The Doyce B. Nunis, Jr. Award ($500) honors the best demonstration of significant scholarship in the Southern California Quarterly by a rising historian.
Doyce Nunis wrote and edited more than forty books and seventy articles, specializing in the history of the American West and California. He began his relationship with the HSSC in 1962, editing the Southern California Quarterly for forty-three years. Born in Georgia, Nunis served in the Navy before graduating with a bachelor’s degree from UCLA in 1947. He then earned a master’s degree in education in 1952 and a doctorate in history in 1958, both from USC. After receiving tenure at El Camino College, Nunis began at UCLA as an Assistant Professor of Education and History before achieving the rank of Associate Professor. Dr. Nunis joined the faculty of USC as an Associate Professor in 1965, and was a Full Professor from 1968 until his retirement in 1989. Professor Nunis was the recipient of USC’s Award for Teaching Excellence, the Rubenheimer Distinguished Faculty Award, Mortar Board’s Outstanding Professor Award as well as the USC Distinguished Emeriti Award. In 1984, Nunis received the Benemerenti Medal from Pope John Paul II in “recognition of his importance in terms of Californian history and the history of the Catholic Church in California.” He was a Knight of St. Gregory and a Guggenheim Fellow in 1964. In an interview, Nunis said, “I have found historical research to be an unending chain of questions with one link drawing you on to the next. It is a grand pursuit.”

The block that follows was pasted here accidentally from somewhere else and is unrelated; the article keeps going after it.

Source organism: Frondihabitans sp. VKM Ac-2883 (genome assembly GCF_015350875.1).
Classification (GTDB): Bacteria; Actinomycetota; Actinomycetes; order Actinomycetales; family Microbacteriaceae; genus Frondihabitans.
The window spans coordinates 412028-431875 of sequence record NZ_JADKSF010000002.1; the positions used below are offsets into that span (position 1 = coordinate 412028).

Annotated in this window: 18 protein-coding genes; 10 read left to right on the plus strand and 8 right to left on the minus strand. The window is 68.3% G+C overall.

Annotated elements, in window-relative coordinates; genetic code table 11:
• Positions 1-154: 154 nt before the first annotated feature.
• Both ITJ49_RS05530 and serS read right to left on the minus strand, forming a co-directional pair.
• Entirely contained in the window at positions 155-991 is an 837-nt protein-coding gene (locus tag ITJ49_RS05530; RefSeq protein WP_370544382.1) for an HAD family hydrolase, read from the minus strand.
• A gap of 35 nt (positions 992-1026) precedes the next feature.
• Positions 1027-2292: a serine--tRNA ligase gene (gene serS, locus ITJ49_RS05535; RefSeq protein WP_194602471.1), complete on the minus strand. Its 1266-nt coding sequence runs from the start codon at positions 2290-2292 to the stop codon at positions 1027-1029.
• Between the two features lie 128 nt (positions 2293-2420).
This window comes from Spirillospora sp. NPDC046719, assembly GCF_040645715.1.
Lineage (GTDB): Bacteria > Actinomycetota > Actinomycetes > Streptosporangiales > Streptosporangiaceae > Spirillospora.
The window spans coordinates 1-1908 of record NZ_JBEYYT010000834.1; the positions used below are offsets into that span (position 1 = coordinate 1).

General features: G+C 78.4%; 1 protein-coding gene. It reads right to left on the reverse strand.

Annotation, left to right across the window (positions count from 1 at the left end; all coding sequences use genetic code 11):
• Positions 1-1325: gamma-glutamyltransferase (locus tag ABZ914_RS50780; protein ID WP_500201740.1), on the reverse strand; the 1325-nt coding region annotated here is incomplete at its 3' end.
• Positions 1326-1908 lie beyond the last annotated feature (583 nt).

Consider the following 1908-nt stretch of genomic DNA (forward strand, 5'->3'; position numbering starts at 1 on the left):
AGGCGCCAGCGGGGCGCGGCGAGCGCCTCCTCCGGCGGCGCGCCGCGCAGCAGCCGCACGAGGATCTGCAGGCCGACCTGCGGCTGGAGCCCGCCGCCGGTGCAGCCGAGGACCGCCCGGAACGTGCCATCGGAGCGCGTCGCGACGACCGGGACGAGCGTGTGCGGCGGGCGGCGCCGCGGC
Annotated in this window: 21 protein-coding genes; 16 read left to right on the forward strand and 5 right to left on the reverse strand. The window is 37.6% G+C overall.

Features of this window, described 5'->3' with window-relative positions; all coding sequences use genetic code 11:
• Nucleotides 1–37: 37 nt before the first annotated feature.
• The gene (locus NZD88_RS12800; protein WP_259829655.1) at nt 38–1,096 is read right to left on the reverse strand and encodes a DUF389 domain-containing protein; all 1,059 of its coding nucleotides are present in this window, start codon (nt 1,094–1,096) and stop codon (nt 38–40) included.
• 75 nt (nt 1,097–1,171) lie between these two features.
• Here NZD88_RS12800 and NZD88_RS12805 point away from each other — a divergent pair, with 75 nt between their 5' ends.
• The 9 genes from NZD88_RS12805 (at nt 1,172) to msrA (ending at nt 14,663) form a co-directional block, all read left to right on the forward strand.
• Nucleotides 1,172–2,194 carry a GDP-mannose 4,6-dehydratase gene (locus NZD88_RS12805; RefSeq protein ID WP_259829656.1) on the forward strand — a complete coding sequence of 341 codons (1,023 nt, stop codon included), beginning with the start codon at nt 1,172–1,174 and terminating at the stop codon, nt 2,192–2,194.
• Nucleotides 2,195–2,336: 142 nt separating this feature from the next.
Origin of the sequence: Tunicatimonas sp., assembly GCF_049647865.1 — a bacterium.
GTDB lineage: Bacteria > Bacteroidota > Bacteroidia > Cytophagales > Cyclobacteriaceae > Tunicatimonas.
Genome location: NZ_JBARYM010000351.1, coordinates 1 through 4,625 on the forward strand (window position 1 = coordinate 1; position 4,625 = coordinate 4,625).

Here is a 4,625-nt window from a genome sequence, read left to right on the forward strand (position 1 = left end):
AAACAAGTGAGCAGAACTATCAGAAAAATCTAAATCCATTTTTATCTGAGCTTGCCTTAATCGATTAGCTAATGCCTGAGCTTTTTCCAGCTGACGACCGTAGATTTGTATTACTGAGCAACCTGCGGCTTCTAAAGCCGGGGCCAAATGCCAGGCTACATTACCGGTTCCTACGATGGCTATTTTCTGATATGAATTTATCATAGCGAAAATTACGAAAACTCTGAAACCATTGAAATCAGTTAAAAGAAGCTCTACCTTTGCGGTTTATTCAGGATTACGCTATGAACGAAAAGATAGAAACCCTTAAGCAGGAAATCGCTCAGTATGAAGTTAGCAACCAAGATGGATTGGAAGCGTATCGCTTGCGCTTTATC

The award is selected by the editorial board. There is no application or nomination process.
Benjamin Cawthra, “Duke Ellington’s Jump for Joy and the Fight for Equality in Wartime Los Angeles,” Southern California Quarterly 98:1 (Spring 2016): 5-58.
Kathleen A. Brown, “Persistent Pacificism, Southern California Women, and the People’s Council of America, 1917-1918,” Southern California Quarterly 97, no. 3 (Winter 2015): 362-398.
James Tejani for “Dredging the Future: The Destruction of Coastal Estuaries and the Creation of Metropolitan Los Angeles, 1858-1908,” Southern California Quarterly 96, 1 (2014): 5-39.